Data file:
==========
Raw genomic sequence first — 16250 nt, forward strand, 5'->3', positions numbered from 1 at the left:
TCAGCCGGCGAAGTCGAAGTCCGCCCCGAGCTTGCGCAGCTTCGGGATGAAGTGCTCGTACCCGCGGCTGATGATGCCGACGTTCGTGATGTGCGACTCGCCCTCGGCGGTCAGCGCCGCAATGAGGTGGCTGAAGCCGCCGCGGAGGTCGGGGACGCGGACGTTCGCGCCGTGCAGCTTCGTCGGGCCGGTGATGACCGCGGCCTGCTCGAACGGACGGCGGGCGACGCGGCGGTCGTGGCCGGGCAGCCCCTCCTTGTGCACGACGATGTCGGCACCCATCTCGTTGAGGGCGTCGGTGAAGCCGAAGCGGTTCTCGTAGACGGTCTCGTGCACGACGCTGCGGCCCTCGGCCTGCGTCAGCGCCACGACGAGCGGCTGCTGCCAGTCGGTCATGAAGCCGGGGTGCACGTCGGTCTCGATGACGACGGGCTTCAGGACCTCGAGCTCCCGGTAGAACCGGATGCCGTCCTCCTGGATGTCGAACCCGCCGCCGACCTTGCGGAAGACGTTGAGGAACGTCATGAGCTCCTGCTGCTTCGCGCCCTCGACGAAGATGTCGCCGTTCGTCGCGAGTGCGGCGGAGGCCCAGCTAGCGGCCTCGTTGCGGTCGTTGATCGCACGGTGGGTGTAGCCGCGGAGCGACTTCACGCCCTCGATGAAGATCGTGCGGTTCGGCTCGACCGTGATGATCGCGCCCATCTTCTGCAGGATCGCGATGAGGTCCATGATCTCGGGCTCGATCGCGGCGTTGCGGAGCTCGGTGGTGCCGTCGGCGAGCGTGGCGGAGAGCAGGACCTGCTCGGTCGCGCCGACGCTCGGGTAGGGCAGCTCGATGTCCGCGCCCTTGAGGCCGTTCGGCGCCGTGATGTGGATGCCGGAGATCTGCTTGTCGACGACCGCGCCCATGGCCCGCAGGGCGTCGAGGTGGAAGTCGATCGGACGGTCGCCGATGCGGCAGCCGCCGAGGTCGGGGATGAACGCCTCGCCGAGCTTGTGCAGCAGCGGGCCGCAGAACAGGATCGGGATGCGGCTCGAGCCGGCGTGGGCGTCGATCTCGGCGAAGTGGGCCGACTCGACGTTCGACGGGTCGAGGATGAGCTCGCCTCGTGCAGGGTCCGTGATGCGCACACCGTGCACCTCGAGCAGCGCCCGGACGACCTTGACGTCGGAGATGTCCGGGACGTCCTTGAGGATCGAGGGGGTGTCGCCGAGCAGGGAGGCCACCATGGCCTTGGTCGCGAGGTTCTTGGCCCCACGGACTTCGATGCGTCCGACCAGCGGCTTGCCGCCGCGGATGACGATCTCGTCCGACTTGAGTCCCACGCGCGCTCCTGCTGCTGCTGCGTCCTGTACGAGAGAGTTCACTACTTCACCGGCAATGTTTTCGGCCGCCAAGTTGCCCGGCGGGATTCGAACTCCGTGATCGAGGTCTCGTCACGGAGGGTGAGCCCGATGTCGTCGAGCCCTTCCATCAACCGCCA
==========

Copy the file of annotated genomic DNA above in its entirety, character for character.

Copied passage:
Raw genomic sequence first — 16250 nt, forward strand, 5'->3', positions numbered from 1 at the left:
TCAGCCGGCGAAGTCGAAGTCCGCCCCGAGCTTGCGCAGCTTCGGGATGAAGTGCTCGTACCCGCGGCTGATGATGCCGACGTTCGTGATGTGCGACTCGCCCTCGGCGGTCAGCGCCGCAATGAGGTGGCTGAAGCCGCCGCGGAGGTCGGGGACGCGGACGTTCGCGCCGTGCAGCTTCGTCGGGCCGGTGATGACCGCGGCCTGCTCGAACGGACGGCGGGCGACGCGGCGGTCGTGGCCGGGCAGCCCCTCCTTGTGCACGACGATGTCGGCACCCATCTCGTTGAGGGCGTCGGTGAAGCCGAAGCGGTTCTCGTAGACGGTCTCGTGCACGACGCTGCGGCCCTCGGCCTGCGTCAGCGCCACGACGAGCGGCTGCTGCCAGTCGGTCATGAAGCCGGGGTGCACGTCGGTCTCGATGACGACGGGCTTCAGGACCTCGAGCTCCCGGTAGAACCGGATGCCGTCCTCCTGGATGTCGAACCCGCCGCCGACCTTGCGGAAGACGTTGAGGAACGTCATGAGCTCCTGCTGCTTCGCGCCCTCGACGAAGATGTCGCCGTTCGTCGCGAGTGCGGCGGAGGCCCAGCTAGCGGCCTCGTTGCGGTCGTTGATCGCACGGTGGGTGTAGCCGCGGAGCGACTTCACGCCCTCGATGAAGATCGTGCGGTTCGGCTCGACCGTGATGATCGCGCCCATCTTCTGCAGGATCGCGATGAGGTCCATGATCTCGGGCTCGATCGCGGCGTTGCGGAGCTCGGTGGTGCCGTCGGCGAGCGTGGCGGAGAGCAGGACCTGCTCGGTCGCGCCGACGCTCGGGTAGGGCAGCTCGATGTCCGCGCCCTTGAGGCCGTTCGGCGCCGTGATGTGGATGCCGGAGATCTGCTTGTCGACGACCGCGCCCATGGCCCGCAGGGCGTCGAGGTGGAAGTCGATCGGACGGTCGCCGATGCGGCAGCCGCCGAGGTCGGGGATGAACGCCTCGCCGAGCTTGTGCAGCAGCGGGCCGCAGAACAGGATCGGGATGCGGCTCGAGCCGGCGTGGGCGTCGATCTCGGCGAAGTGGGCCGACTCGACGTTCGACGGGTCGAGGATGAGCTCGCCTCGTGCAGGGTCCGTGATGCGCACACCGTGCACCTCGAGCAGCGCCCGGACGACCTTGACGTCGGAGATGTCCGGGACGTCCTTGAGGATCGAGGGGGTGTCGCCGAGCAGGGAGGCCACCATGGCCTTGGTCGCGAGGTTCTTGGCCCCACGGACTTCGATGCGTCCGACCAGCGGCTTGCCGCCGCGGATGACGATCTCGTCCGACTTGAGTCCCACGCGCGCTCCTGCTGCTGCTGCGTCCTGTACGAGAGAGTTCACTACTTCACCGGCAATGTTTTCGGCCGCCAAGTTGCCCGGCGGGATTCGAACTCCGTGATCGAGGTCTCGTCACGGAGGGTGAGCCCGATGTCGTCGAGCCCTTCCATCAACCGCCA